Motorists must kerb parking habits
PUBLISHED: 11:25 16 January 2009 | UPDATED: 15:50 07 September 2010
Paul Bentley MOTORISTS are being warned their bad parking habits could land them in trouble as Westminster Council launched a new campaign this week. Those who park in front of dropped kerbs and driveways face being fined under new rules. Parking wardens
MOTORISTS are being warned their bad parking habits could land them in trouble as Westminster Council launched a new campaign this week.
Those who park in front of dropped kerbs and driveways face being fined under new rules.
Parking wardens have now been instructed to target drivers who cause obstructions when stopping in front of the lowered kerbs, which are essential access points for wheelchair and mobility scooter users as well as parents pushing prams.
"Unfortunately, many motorists do not realise that their inconsiderate parking puts other drivers at risk and prevents people from crossing the road safely," said transport boss Cllr Danny Chalkley.
"Motorists need to be educated and given adequate warning of the offence. However, if they continue to break the law we will issue a parking ticket."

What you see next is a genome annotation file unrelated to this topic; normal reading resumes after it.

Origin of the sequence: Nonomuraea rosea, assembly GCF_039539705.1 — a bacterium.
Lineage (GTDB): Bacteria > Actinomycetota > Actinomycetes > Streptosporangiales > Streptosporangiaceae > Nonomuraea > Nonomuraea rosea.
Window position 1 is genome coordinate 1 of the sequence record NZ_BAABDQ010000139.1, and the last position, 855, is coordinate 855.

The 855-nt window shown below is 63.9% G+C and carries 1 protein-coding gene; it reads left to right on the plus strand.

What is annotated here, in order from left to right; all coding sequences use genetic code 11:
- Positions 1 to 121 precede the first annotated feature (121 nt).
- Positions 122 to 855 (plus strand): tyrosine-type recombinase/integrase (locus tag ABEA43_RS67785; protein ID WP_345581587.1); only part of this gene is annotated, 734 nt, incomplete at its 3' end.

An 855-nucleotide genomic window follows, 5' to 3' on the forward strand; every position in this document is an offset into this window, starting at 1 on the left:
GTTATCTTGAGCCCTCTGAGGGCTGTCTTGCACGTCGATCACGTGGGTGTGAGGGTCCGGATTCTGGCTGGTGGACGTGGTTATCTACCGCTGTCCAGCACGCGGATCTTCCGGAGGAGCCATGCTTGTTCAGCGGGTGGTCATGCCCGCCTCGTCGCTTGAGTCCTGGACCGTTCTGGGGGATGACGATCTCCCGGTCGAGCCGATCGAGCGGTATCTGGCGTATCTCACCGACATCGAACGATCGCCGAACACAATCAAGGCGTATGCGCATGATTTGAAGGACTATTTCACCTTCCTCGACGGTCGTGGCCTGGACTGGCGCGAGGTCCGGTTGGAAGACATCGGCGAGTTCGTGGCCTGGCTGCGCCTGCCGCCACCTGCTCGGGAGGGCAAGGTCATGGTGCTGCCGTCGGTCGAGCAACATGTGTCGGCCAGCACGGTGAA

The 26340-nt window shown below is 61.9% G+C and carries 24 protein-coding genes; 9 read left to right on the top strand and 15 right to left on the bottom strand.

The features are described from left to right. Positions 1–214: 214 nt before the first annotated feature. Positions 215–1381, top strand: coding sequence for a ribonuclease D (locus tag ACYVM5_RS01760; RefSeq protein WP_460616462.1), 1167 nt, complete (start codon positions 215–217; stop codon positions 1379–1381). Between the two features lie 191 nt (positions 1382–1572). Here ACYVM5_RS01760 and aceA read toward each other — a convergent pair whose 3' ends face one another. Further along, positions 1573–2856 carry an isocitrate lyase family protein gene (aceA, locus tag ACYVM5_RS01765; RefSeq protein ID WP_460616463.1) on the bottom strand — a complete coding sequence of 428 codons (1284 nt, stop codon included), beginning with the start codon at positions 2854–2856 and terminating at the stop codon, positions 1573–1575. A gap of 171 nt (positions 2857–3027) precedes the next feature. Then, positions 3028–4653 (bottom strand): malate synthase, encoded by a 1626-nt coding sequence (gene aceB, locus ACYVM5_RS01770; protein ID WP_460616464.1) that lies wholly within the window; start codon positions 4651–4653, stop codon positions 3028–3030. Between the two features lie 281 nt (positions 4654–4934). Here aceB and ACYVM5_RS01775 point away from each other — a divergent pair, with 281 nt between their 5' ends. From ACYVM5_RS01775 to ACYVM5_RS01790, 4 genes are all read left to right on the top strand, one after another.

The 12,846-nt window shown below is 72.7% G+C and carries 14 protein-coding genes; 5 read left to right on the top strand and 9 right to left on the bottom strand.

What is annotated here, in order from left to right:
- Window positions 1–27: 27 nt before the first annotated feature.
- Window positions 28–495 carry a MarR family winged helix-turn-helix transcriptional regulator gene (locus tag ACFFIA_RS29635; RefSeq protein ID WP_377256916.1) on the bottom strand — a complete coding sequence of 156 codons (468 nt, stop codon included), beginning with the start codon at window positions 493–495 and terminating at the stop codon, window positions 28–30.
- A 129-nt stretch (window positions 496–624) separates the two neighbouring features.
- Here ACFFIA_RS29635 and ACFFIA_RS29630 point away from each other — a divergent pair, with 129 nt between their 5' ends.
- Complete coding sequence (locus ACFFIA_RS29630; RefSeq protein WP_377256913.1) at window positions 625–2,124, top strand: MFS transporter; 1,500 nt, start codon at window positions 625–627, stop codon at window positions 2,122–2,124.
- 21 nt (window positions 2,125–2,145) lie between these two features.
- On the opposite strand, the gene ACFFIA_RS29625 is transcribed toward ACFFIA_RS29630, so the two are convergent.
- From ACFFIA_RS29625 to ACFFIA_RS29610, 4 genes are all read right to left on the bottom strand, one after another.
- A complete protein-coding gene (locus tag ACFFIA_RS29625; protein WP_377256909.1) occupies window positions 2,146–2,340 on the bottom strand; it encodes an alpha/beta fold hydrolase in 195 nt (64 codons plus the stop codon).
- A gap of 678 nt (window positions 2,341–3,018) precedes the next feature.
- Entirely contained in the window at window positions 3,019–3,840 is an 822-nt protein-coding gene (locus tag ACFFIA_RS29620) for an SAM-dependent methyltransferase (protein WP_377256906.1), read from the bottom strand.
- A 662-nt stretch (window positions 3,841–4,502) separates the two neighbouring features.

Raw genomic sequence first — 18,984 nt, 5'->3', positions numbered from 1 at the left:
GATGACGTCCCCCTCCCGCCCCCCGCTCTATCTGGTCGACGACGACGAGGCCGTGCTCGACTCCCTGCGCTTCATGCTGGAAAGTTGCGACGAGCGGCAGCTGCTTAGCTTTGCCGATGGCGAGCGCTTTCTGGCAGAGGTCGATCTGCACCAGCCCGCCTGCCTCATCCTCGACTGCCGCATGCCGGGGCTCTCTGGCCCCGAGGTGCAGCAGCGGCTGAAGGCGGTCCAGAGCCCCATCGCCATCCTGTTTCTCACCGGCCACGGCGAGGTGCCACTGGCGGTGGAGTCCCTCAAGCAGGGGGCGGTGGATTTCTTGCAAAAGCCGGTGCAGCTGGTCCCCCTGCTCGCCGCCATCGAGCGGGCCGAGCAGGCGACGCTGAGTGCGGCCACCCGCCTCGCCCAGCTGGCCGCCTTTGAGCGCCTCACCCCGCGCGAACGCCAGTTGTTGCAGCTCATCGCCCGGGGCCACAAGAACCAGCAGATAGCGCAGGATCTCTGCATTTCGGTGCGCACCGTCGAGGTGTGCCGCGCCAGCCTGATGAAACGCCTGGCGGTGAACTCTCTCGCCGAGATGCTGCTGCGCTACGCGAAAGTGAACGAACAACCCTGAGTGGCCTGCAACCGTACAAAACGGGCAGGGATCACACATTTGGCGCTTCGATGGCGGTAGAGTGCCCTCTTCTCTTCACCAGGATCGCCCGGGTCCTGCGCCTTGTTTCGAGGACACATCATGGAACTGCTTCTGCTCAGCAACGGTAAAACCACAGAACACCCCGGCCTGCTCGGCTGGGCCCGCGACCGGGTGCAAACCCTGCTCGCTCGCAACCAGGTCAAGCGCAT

Parking in such spots became an offence five years ago under the Traffic Management Act 2004.
But despite pressure from campaign groups like Westminster Older People's Action, the council failed to enforce the new law until now.
The new campaign started on Tuesday, following a survey by Westminster's Civil Enforcement Officers in December.
During the course of the month, hundreds of incidents of "inconsiderate" and "obstructive" parking were logged. The council is now sending out leaflets to raise awareness before starting to fine repeat offenders.
Simon Aldridge, of the London Motorists Action Group, said it was crucial the council spells out exactly what the enforcements will mean.
He said: "What about the many redundant old dropped kerbs, will they enforce those?
"If there's going to be a blitz, the same amount of time and expenditure should go into properly informing the public about it."
But David Hogarth, chairman of Westminster Older People's Action, doubts the campaign will deter motorists from parking in front of dropped curbs.
"The proof of the pudding is in the eating," he said. "Only persistent parkers will be fined but the problem in Westminster is one-off parkers on Oxford Street going into shops.
"They'll just get a notice, which won't make the slightest bit of difference.
"If you use a wheelchair or scooter and someone is blocking the dropped kerb you have to go over the kerb and face a pretty nasty bump. Westminster should get its act together and prevent people from committing the offence by using double yellow lines."
Motorists wishing to report any vehicles should contact Westminster Council's parking department on 020-78234567.
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